Changes to controversial sugar tax outlined by Premier in Budget
The Government is set to modify its controversial sugar tax to reduce duty on low-sugar products.
While the tax was intended to encourage residents to choose healthy food options, the measures have come under fire as the island faced inflation and increased food prices.
David Burt said in the Budget speech yesterday: “Bermuda has one of the highest rates of non-communicable diseases in the world, and it is incumbent upon governments to act to reduce these pressures over the long term.
“However, the application of the sugar tax via the customs tariff has led to many items which may contain minimal added sugar being subject to the sugar tax.”
He said that changes will be made to the Customs Tariff Act to reduce items that have a “small amount of additional sugar” such as nutritional bars, low-sugar drinks and non-dairy creamers.
The promised change is part of several duty cuts aimed at addressing the cost of living and bolstering the island’s economy, including a duty exemption for school uniforms to ease pressure on parents.
The Premier also said the Government will eliminate duty on imported aggregate used to manufacture concrete in an effort to reduce construction costs.
“Typically, aggregate is not imported into Bermuda, but as the need is increasing, it is important that we act to minimise the increase to construction costs,” Mr Burt said.
“Therefore, the Government will eliminate customs duty on aggregate imports used to manufacture concrete and concrete blocks.”
Last month The Royal Gazetterevealed that the prices charged by the island’s major suppliers of concrete and block had increased sharply.
Mr Burt added that the Government would expand duty relief for capital upgrades in place for restaurants to the personal care and personal fitness sectors.
“Spas, beauty salons and fitness centres serve locals and visitors alike, and we must support them to provide new and updated equipment for the enjoyment of their customers without the burden of additional customs duty when they seek to upgrade their facilities,” he said.
“Customs duty charges for upgrades to equipment represent a disincentive to business owners to invest. Business investment is key to economic growth, and this change will make it easier for our local businesses to invest for the future.”
The Budget also included a series of fee increases in an effort to reach the Government’s revenue targets.
Land tax for the top two bands — approximately 4 per cent of the island’s highest-valued properties — will go up, raising an estimated $2.4 million for the Government.
Mr Burt said: “During consultation with various groups, it was pointed out that Bermuda’s land taxes for high-value properties are comparatively low when compared to other jurisdictions.
“To provide additional revenue to the treasury while not increasing the burden on the vast majority of homeowners, the Government will increase the top two bands of land tax by 5 per cent each.”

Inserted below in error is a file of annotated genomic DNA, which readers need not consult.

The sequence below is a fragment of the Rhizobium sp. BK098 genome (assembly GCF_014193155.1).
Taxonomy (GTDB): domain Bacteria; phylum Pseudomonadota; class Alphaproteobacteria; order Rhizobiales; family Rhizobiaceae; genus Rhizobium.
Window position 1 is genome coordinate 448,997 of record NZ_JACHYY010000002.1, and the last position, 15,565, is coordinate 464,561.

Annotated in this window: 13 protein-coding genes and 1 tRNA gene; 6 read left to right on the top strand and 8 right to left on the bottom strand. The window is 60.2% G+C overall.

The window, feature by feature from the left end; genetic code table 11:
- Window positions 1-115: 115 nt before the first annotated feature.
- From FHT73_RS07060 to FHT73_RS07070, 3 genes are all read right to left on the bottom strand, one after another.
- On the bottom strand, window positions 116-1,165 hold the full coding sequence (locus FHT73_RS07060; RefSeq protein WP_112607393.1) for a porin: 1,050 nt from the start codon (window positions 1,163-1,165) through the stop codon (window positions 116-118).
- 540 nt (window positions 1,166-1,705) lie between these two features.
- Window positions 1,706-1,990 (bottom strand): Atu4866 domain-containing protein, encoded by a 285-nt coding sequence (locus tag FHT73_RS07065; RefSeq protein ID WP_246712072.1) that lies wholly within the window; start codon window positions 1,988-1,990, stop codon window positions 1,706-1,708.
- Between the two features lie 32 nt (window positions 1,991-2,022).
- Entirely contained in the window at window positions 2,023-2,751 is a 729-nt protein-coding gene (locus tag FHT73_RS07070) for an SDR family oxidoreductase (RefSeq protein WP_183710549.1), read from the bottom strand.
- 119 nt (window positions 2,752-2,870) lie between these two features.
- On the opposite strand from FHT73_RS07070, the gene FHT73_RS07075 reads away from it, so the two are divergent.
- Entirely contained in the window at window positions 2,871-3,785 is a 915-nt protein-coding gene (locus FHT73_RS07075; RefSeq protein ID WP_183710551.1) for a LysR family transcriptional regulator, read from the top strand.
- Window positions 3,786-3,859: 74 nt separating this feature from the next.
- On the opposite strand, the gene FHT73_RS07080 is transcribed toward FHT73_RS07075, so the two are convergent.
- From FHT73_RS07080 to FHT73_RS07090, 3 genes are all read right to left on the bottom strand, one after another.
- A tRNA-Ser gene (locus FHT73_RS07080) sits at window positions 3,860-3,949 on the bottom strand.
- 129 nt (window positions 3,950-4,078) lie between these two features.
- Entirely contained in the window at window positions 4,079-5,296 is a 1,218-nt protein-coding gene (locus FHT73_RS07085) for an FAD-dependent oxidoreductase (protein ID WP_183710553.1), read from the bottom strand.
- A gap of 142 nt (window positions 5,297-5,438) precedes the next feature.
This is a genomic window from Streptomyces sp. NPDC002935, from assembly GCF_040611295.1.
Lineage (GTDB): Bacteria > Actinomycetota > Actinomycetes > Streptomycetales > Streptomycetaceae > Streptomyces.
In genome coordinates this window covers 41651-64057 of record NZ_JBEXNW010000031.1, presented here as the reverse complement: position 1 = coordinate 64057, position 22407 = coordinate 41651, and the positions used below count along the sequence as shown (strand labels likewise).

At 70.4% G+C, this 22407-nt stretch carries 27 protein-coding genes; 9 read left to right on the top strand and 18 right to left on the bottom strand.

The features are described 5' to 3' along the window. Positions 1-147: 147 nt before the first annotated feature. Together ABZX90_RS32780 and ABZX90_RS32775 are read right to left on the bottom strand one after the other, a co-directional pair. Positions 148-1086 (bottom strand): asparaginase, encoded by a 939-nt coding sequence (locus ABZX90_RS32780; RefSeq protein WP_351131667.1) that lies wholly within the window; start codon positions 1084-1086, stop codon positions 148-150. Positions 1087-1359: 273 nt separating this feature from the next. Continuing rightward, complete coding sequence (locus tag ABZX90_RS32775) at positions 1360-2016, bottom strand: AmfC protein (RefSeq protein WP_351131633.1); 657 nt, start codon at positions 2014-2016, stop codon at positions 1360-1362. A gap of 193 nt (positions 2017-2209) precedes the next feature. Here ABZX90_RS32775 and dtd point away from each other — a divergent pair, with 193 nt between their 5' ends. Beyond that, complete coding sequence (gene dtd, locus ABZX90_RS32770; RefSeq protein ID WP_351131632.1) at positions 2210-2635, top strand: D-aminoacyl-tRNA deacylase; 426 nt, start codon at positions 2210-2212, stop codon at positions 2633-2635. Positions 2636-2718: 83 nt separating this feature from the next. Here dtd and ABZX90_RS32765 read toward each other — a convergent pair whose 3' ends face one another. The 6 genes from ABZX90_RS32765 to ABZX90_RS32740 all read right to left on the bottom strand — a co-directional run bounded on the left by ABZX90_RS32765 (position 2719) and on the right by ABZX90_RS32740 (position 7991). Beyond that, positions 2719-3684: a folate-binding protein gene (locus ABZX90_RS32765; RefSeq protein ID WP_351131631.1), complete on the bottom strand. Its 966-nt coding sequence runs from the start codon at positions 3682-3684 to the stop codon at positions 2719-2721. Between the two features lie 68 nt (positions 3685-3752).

The Government is also set to increase stamp duty, trademark fees, fines, solid waste dumping fees, planning fees, seaborne shipping fees and immigration fees — except for passport fees — by 5 per cent.
Those increases are estimated to raise a total of $3.3 million over the course of the financial year.
Owners of holiday rental properties will be faced with a new holiday rental registration fee, which Mr Burt said would be determined based on the annual rental value of the property.
“In the many jurisdictions globally where vacation rentals have reduced the amount of affordable housing, governments must act to ensure that vacation rentals do not exacerbate housing shortages,” he said.
“Though the Government is not proposing a limit on vacation rentals at this time, there will be a fee introduced to register properties as vacation rentals.”
The Government will also launch a “nominal” fee for Public Access to Information requests — although the fee would not be applied to private individuals who seek information about the data the Government holds on them.
“A government authority spent in excess of $300,000 to respond to a single Pati request,” Mr Burt said. “These are funds that could have been used to advance the wellbeing of Bermuda but were instead spent researching information.
“High levels of expenditure on requests are not uncommon, as many government departments have had to halt vital work or hire short-term consultants to assist in responding to Pati requests.”
He added that the fee would “not nearly cover” the full government costs for handling the requests.
Mr Burt also said the Registrar of Companies would introduce a new corporate regulatory fee — set at $150 per year for local companies and $500 per year for other entities — and introduce an increased set of fees for matters in the island’s courts.
• The full Budget statement can be seen under related media
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